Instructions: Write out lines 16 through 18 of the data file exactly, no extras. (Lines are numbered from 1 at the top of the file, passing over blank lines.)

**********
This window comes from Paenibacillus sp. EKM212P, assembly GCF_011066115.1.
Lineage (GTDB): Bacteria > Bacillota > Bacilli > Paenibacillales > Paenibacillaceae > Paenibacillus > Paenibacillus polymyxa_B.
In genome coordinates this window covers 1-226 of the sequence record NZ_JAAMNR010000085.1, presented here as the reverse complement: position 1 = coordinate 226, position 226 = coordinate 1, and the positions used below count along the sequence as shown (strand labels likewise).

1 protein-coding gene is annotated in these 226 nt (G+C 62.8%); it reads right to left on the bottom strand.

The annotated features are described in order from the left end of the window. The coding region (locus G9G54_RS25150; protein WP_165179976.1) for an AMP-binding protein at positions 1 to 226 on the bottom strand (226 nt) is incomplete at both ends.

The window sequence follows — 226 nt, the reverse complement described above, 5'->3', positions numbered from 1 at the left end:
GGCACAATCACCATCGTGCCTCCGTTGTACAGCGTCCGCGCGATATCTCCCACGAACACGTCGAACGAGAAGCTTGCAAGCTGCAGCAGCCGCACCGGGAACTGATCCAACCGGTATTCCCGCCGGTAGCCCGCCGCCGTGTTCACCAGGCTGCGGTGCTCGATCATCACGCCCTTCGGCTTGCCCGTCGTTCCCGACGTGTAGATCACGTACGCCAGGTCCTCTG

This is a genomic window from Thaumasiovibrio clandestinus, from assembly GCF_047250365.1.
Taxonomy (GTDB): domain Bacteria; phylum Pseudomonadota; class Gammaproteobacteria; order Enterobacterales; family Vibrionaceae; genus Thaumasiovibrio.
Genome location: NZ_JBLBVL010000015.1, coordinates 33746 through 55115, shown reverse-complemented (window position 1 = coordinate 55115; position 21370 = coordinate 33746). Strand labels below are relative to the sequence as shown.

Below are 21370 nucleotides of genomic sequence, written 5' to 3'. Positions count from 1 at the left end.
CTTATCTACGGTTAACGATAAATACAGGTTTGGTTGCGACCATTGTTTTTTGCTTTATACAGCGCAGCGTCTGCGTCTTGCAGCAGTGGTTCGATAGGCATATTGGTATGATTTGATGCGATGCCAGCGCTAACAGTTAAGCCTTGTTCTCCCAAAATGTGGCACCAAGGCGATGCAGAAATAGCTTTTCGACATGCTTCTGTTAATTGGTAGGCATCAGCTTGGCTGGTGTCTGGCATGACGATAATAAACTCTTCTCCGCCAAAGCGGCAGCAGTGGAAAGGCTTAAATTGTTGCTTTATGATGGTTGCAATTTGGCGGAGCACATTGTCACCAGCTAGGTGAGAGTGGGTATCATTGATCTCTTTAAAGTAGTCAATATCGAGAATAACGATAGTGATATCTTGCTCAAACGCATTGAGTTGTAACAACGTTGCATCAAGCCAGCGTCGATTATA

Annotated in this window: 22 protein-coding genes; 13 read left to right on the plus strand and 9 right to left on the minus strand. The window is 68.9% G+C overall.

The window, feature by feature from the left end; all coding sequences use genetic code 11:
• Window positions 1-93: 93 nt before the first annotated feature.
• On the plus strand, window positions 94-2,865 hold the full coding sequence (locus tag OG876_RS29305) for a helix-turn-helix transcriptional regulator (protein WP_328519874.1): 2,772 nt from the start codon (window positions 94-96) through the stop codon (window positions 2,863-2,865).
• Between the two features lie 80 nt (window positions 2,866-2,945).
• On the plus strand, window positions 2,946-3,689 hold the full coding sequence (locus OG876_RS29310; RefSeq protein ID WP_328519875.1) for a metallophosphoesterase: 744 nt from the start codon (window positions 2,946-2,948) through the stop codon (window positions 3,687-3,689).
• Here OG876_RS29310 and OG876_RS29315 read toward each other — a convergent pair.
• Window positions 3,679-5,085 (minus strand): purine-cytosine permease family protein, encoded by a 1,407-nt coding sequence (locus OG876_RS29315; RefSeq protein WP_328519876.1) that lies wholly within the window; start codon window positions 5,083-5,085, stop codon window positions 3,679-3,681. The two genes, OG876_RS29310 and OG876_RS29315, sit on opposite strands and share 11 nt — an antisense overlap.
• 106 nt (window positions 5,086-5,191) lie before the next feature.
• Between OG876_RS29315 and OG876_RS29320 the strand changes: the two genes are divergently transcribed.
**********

• On the plus strand, window positions 94-2,865 hold the full coding sequence (locus tag OG876_RS29305) for a helix-turn-helix transcriptional regulator (protein WP_328519874.1): 2,772 nt from the start codon (window positions 94-96) through the stop codon (window positions 2,863-2,865).
• Between the two features lie 80 nt (window positions 2,866-2,945).
• On the plus strand, window positions 2,946-3,689 hold the full coding sequence (locus OG876_RS29310; RefSeq protein ID WP_328519875.1) for a metallophosphoesterase: 744 nt from the start codon (window positions 2,946-2,948) through the stop codon (window positions 3,687-3,689).